There are those in business who have always maintained that Sir John Harvey-Jones was God, to whom the revelations contained in this article will come as no surprise. The rest of us must simply reconcile ourselves to a deity who wears a Rumpole moustache and kipper ties: for, verily, the Jones works in mysterious ways exactly two years ago the BBC began to broadcast Troubleshooter, in which Our Jones walked among unbelievers, spreading the Word. Of the six companies to whom Our Jones offered salvation, three took His advice with glad heart, and were saved. When He advised the Apricot computer company to stop making hardware, they cried "Yea, verily", and stopped. Four days later, Apricot hived off its hardware business to the Japanese for £39 million, reverted to its old name of ACT and concentrated on software. In the year ended March 1991, the company's shares outperformed the stock market by 27%; profits were the best in its 27-year history. Likewise, when Our Jones told the small, family-owned, Suffolk fruit justice company, Copella, to give up its juice and follow Him, they paused not before selling out handsomely to Taunton Cider. And when Our Jones commanded the brother owners of Stoke-based Churchill Tableware to quadruple their design-spend and delegate executive responsibility, Churchill's profits rose from £400,000 to £2 million in 12 months.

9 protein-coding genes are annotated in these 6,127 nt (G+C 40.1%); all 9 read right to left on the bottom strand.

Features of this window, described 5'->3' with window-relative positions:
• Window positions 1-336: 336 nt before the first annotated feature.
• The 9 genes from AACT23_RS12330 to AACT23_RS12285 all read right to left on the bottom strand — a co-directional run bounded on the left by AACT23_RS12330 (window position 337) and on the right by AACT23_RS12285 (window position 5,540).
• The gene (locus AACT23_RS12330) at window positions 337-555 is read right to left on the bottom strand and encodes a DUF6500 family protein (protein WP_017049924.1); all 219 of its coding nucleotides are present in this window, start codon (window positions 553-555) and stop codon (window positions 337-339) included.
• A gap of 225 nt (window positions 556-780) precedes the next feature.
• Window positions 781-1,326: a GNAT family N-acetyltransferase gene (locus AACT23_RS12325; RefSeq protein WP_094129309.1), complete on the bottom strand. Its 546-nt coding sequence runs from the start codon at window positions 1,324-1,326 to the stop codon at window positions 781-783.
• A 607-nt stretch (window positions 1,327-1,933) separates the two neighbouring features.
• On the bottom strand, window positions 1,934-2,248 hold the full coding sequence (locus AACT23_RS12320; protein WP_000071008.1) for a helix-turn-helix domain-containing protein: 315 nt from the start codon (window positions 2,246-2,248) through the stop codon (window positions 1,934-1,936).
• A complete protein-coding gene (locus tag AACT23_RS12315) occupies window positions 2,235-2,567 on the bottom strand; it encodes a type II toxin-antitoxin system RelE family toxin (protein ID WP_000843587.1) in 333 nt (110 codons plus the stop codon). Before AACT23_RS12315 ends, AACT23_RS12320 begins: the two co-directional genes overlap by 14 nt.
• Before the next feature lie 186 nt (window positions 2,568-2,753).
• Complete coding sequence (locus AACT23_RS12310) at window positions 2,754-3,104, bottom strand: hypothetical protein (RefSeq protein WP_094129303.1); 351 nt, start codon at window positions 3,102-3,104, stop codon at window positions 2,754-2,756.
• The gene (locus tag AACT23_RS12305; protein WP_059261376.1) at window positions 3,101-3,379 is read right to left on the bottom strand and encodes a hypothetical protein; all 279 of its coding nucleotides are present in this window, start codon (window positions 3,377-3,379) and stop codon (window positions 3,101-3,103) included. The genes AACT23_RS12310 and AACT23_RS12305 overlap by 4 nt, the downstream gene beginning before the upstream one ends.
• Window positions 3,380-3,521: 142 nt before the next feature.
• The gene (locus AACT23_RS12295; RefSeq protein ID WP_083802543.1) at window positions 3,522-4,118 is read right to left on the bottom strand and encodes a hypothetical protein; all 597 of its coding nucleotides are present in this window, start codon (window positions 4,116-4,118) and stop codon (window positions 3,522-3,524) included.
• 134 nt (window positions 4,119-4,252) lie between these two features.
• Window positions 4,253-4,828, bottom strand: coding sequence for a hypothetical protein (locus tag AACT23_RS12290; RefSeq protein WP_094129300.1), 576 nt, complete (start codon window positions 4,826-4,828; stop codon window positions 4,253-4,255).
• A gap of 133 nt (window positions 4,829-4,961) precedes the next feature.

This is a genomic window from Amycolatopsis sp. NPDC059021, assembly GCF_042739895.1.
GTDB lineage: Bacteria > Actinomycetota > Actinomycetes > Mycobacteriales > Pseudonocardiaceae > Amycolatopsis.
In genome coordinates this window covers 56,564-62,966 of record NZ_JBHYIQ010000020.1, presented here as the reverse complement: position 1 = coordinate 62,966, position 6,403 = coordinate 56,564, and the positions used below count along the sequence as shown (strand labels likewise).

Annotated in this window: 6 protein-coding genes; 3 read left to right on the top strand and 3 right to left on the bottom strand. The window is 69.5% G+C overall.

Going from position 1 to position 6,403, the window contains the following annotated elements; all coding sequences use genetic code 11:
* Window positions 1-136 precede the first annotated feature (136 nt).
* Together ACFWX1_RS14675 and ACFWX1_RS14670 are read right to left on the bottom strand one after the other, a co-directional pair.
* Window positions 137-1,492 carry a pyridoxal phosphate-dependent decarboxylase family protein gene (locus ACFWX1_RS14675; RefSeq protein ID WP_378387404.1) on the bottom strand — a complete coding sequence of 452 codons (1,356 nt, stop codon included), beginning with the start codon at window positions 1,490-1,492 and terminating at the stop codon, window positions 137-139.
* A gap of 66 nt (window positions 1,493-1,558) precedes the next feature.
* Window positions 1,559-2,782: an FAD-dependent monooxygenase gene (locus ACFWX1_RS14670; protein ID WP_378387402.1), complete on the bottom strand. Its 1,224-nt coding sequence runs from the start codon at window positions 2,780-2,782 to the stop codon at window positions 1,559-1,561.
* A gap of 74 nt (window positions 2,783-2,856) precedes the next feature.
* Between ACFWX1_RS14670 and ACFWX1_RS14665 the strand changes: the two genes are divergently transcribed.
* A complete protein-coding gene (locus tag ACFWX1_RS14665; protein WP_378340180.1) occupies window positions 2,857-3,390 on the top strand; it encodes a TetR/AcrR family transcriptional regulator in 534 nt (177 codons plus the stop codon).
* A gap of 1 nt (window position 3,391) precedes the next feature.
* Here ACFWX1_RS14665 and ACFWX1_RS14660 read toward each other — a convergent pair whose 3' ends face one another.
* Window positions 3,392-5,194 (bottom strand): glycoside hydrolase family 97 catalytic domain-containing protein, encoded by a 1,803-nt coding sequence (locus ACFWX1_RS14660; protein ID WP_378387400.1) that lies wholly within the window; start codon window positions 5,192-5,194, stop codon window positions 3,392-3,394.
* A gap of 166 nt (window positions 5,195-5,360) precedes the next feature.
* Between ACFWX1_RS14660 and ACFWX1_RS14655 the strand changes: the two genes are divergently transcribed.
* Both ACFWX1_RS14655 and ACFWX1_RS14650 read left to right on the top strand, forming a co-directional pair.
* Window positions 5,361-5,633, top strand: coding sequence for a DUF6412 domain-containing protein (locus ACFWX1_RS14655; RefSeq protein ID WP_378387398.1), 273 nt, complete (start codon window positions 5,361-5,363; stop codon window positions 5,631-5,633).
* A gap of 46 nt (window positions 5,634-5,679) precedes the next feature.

His very presence brings salvation: for those who turned their hearts against Him, they, too, were saved. The Shropshire Health Authority gave Our Jones, "a large headache" and admitted defeat. But two years later, Shropshire's waiting list for major operations is down from 3,500 patients to fewer than 100, and a £1.5 million deficit replaced by neatly balanced books.
Most miraculous of all was Morgan Cars, whose family owners curtly rejected all of Our Jones's teachings but who were rewarded by a 10% upturn in their output in the year following His visitation, and a 47% growth in profits to £920,000. ("The fact that we were still there after 82 years suggest that we must have been doing something right anyway,"sniffs MD Charles Morgan). The only firm not to profit from Our Jones's teachings was, it sees, the BBC, who asked Him to troubleshoot its own top management. But even divine intervention would be unlikely to save the Beeb.